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Rashad Makes History



Phylicia Rashad distinguished herself at the 58th Annual Tony Awards on June 6, 2004, at Radio City Music Hall, by being the first African-American woman to win the coveted award for Best Lead Actress in a Play. This lovely, veteran actress of the screen, TV and theater won for her mesmerizing performance as Lena Younger, in the late Lorraine Hansberry’s powerful drama, A Raisin in the Sun” playing at the Royale Theater, only through July 11.
This accolade was well- deserved by Rashad who completely embodies the character. Whenever she is onstage her performance is absolutely breathtaking. She makes the audience feel all the emotions of the character-the sadness of missing her late husband Walter Lee, and being frustrated and challenged with the different way the generations’ think today. Her daughter Beneatha (beautifully performed by Sanaa Lathan in her Broadway debut) declares that she does not believe in God. Those words cause a very quiet, but upset Lena to slowly come upon her and deliver a powerful slap to her face. With her voice insistent, Lena makes her daughter repeat, “In my mother’s house there is a God.” When Lena is not dealing with Beneatha she has to handle her son, Walter Lee, Jr. (played by Sean Combs, making his Broadway debut). Walter Lee, Jr. wants to make plans for life insurance money his mother will be receiving for his father’s death. His plans include buying a liquor store with some of his friends. Lena is uncomfortable with the idea. She wants to buy a home for the family so they can have a nice place to live. This character goes on an emotional rollercoaster ride throughout the play. The only member of the family who thinks as she does and wants to use the money to buy a home is Walter Lee’s wife Ruth (brilliantly played by Audra McDonald). McDonald picked up her fourth Tony, walking away with Supporting Actress in a play.
This production is a revival of “A Raisin in the Sun”, which was last seen on Broadway almost 50 years ago. I must say that the casting director did a marvelous job. As Rashad speaks, her voice often trembles with emotion. She has the audience feeling her pain and can easily bring tears to their’ eyes.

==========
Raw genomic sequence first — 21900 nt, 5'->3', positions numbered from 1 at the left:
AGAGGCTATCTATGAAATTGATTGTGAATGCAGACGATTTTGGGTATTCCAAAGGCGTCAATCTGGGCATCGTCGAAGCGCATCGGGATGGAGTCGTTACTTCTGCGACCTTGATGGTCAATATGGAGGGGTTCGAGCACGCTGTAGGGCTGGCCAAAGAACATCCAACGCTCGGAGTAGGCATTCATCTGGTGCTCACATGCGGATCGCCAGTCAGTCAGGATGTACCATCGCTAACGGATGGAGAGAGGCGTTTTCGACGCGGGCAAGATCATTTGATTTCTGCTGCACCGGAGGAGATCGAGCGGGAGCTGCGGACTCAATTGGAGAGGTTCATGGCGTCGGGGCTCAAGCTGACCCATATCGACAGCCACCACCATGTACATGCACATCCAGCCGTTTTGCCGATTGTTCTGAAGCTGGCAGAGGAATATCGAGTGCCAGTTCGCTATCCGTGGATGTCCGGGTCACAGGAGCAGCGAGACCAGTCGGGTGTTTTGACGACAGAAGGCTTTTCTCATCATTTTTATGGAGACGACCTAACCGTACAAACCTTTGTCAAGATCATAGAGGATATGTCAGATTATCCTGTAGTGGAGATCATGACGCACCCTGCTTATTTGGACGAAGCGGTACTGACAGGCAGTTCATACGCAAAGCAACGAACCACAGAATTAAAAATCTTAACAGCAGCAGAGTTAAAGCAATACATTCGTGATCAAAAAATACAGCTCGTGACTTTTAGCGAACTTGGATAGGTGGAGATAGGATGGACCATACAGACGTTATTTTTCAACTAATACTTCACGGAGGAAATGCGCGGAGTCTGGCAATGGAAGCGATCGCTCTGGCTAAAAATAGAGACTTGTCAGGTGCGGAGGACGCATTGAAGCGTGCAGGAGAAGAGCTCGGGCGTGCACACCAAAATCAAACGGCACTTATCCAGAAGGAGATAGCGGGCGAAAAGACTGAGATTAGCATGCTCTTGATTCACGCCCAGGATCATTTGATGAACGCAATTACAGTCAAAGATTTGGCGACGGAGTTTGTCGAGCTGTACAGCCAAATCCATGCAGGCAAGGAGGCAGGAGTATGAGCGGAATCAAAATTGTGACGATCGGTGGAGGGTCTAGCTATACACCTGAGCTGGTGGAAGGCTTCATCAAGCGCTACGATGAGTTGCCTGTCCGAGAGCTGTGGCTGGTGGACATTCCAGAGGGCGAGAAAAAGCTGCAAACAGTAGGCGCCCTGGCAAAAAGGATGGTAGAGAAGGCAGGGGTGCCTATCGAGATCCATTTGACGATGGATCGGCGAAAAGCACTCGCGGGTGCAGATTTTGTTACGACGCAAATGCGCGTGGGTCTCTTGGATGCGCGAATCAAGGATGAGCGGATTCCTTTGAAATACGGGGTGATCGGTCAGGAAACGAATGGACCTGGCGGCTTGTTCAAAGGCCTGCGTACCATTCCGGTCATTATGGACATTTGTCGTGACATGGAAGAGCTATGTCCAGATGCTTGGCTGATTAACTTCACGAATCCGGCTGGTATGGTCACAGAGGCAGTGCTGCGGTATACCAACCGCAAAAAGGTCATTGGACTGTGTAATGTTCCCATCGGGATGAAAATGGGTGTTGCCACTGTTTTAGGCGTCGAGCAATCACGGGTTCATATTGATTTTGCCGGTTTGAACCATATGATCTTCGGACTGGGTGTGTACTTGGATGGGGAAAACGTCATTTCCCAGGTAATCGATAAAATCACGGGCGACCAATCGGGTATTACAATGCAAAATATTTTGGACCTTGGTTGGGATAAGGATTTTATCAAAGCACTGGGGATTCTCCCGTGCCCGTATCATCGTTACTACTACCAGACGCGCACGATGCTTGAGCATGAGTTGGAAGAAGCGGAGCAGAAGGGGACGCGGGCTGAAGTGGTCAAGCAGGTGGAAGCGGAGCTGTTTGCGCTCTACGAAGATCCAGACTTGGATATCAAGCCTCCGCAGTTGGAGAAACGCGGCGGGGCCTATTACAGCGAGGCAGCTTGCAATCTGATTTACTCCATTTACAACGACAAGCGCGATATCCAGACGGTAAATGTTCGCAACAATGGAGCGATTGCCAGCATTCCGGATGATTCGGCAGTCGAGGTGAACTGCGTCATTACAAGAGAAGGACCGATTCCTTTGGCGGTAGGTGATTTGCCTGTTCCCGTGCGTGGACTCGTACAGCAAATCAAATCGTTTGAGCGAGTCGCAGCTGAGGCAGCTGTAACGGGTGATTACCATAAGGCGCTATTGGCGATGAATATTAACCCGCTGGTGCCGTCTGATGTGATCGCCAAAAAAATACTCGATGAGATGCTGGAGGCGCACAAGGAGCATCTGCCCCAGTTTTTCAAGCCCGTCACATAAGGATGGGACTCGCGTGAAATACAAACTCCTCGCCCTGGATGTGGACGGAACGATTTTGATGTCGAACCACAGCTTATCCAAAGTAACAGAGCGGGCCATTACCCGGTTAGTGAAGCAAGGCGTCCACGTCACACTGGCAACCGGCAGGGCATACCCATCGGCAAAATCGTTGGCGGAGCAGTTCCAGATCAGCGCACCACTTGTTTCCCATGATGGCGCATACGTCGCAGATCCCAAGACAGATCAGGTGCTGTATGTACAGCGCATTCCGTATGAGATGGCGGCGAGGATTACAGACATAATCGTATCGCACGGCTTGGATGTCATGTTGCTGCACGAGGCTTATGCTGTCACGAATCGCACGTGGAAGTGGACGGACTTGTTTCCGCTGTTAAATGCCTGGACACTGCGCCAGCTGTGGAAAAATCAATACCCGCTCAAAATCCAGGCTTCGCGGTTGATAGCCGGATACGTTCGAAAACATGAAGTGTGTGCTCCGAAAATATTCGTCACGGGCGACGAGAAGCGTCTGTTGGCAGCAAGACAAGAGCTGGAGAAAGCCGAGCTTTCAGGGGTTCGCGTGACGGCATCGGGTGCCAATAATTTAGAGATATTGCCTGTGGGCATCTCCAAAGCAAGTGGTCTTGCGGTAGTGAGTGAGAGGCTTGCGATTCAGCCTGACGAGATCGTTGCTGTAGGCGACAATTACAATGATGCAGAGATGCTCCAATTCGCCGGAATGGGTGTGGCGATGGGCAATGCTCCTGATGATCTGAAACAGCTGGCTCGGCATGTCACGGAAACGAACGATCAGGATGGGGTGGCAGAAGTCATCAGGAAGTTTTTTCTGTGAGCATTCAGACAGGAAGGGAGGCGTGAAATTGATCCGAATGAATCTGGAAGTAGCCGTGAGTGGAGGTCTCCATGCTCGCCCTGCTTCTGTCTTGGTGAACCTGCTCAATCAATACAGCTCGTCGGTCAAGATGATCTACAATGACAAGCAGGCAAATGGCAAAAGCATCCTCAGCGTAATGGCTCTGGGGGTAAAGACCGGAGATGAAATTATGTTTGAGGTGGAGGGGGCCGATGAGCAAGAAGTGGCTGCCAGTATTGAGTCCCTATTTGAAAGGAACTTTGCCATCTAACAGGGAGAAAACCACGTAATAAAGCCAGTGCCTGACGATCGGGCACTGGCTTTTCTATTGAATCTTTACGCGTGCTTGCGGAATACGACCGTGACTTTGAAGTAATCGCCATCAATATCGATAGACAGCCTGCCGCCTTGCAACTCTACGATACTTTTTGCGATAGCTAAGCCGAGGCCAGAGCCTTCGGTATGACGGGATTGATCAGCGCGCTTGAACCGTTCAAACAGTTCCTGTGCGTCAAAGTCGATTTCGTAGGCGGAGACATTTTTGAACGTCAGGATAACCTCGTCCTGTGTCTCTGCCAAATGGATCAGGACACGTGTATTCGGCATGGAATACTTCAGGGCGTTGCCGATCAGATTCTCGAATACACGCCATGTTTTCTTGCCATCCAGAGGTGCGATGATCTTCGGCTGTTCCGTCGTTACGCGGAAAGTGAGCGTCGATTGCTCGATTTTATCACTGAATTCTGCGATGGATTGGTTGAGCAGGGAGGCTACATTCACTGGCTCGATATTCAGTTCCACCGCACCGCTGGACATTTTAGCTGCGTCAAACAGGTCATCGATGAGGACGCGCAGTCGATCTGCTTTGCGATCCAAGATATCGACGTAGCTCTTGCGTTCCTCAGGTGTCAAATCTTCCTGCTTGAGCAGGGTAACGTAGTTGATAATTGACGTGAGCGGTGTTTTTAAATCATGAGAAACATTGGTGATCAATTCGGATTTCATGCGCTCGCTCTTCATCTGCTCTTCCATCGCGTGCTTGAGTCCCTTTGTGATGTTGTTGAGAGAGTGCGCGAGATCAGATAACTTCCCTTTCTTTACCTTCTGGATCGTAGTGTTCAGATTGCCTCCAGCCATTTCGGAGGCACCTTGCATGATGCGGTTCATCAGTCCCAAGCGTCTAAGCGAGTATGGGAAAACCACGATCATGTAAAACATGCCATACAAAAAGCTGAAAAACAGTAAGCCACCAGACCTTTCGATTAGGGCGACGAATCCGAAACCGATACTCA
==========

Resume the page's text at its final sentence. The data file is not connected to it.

Experiencing her performance and then witnessing the Tony committee’s acknowledgment of her work, really warms the heart and says that there are some right things going on in the world.
When Rashad received this amazing recognition at the Tony Awards she was very humble. She simply said she did not realize that she was the first, but did not dwell on it. In a one-on-one interview, Rashad said that she did not think of herself in terms of being  in a box, as an African-American actress. She felt that people need to stop separating themselves and seeing the beauty in each other in order to stop the confusion in the world.
If you want to see a magnificent production, with an all-star cast that will knock your socks off, you must make plans to see this play. If you have  already seen it, go back. Rashad’s Tony Award winning performance, along with McDonald’s, are complimented by an able cast, an incredible director, Kenny Leon and a tremendous story line that focuses on the power of black family to struggle through  impossible odds, but still survive. This play and the performances you see will leave you inspired. Although the play is set on Chicago’s Southside in the 1950s, its message is still quite relevant today.
Always soft-spoken and gracious, Rashad gave credit to her parents and grandparents for the strong, loving examples they set for her. Rashad was joined at the Tony Awards by her sister, actress/choreographer/director Debbie Allen, their mother Vivian Ayers and Rashad’s daughter Phyleia. All the family members were very proud of Rashad’s accomplishment. Allen summed it up as she said, “Today is a great day for the Allen family and for our people.”
Rashad will grace the Broadway stage next fall as she stars in August Wilson, Gem Of The Ocean. I’m looking forward to that. Anytime I have seen Rashad onstage, whether she is playing Zora Neale Hurston in  Everybody’s Ruby or a tough newspaper editor in The Story she has proven her ability to own a role. Her performances are always a demonstration of her phenomenal gifts.

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